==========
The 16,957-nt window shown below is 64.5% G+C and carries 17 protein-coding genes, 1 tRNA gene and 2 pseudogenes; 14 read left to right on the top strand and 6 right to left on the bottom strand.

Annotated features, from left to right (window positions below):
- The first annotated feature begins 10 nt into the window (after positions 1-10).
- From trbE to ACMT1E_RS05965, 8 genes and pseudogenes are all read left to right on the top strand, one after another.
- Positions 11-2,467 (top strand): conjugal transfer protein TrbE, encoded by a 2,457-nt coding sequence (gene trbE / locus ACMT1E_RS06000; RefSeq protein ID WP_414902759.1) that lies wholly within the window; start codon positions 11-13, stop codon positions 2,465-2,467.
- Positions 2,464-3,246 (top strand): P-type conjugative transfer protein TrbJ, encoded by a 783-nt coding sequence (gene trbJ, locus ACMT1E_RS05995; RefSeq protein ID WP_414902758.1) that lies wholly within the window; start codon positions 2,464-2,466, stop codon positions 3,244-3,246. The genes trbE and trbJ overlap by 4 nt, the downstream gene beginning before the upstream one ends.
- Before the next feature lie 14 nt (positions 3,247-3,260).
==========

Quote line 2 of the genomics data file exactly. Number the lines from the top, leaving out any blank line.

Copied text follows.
Annotated features, from left to right (window positions below):